What is a blockchain?
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To understand blockchain, let’s first understand cryptocurrency. Cryptocurrency is defined as a digital currency that can be used to buy goods and services. There is no central authority controlling a cryptocurrency. Advanced coding is involved in storing and transmitting data between the wallets and public ledgers. It doesn’t depend on any bank. Its primary aim is to provide security and transparency. Blockchain technology makes cryptocurrency secure. Bitcoin is the most popular and valuable cryptocurrency.
To put it simply, a blockchain is a system of recording information in a secure manner, which makes it almost impossible to change or hack. Its primary aim is to provide security and transparency. Blockchain technology makes cryptocurrency secure. (Because security is important, ain’t it?) Blockchain technology accounts for the issues of security and trust in various ways. First, new blocks are always stored linearly and chronologically. That is, they are always added to the ‘end’ of the blockchain. It is very difficult to go back and alter the contents of the block.
So what’s the entire fuss about? Despite several attempts to make money entirely digital, it has failed due to easy hacking of systems, lack of a good security system. Blockchain has no owner. It is run by people who use it. The blocks and the contents within them are protected by cryptography. Cryptography protects the previous transactions within the network, and ensures that it is not forged or destroyed. This way, the blockchain technology allows a digital currency to maintain a trusted transaction network. This does not rely on any central authority, and is thus decentralised.
What is a hash
Each block contains its own hash, along with the hash of the block before it. A hash is a mathematical function that converts an input of arbitrary length into an encrypted output of a fixed length. It is a digital ledger of transactions, that is distributed across the entire network of computer systems on the blockchain. Each block contains a number of transactions. Each time a new transaction happens, it is freshly recorded.
This decentralised database is managed by multiple participants, known as Distributed Ledger Technology (DLT). Like a database, Bitcoin needs many computers to store its blockchain. For Bitcoin, this blockchain is just a specific type of database that stores every Bitcoin transaction ever made. Bitcoin’s blockchain is used in a decentralized way. However, private, centralized blockchains, where the computers that make up its network are owned and operated by a single entity, do exist.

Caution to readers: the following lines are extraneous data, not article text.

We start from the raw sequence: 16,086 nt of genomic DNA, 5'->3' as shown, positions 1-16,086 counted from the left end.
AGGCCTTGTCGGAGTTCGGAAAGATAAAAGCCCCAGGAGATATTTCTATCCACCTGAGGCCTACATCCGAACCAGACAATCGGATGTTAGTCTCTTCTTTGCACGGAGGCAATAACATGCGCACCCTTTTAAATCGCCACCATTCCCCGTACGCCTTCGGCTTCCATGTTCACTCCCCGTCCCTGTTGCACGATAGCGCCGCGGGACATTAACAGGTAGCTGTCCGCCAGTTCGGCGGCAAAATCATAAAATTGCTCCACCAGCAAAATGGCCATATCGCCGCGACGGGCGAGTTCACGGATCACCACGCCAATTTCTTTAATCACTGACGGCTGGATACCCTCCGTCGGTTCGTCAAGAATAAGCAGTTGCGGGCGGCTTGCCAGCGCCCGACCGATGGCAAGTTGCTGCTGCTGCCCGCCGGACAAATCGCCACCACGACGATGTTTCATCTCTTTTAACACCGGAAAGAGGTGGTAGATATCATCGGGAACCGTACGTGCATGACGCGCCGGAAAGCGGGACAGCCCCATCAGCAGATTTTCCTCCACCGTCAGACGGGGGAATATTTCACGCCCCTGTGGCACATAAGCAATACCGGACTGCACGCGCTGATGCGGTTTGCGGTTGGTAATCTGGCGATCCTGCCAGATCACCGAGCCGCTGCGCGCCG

Where does a prominent businessman who sells electric cars fit into all this, you ask? Although he claims to own bitcoin, he actually doesn’t. He’s just accepting it as a payment for his cars.
Bitcoin consists of thousands of computers, but each computer or group of computers that hold its blockchain is in a different geographic location and they are all operated by separate individuals or groups of people. These computers that makeup Bitcoin’s network are called nodes. In a blockchain, each node has a full record of the data that has been stored on the blockchain since its inception.
Blockchain has several advantages. It is extremely accurate. It is entirely done by computers, to avoid human error. Transactions on the blockchain network are approved by a network of thousands of computers. It is cost effective. There is no bank involved, and there is no third party person involved in the transaction. Bitcoin has no central authority and minimal transaction fees.
A blockchain does not store any of its information in a central location. It is spread across a network of computers. When a new block is added to the blockchain, every computer on the network updates its blockchain to show the change. A blockchain is extremely efficient in terms of timing. The transaction is almost instant. Unlike financial institutions, a blockchain works round the clock. This is particularly useful for international transactions, which take longer due to time zone differences. It is secure, as each blockchain contains its own hash. Most blockchains are entirely open-source software. Anyone can view its code. Auditors can review bitcoin for security.
Blockchains are great for the environment, as they increase energy with P2P electric grids, increase access to power in areas prone to poverty.Tracking the carbon footprint of each product using the blockchain would protect this data from tampering and can determine the amount of carbon tax to be charged.
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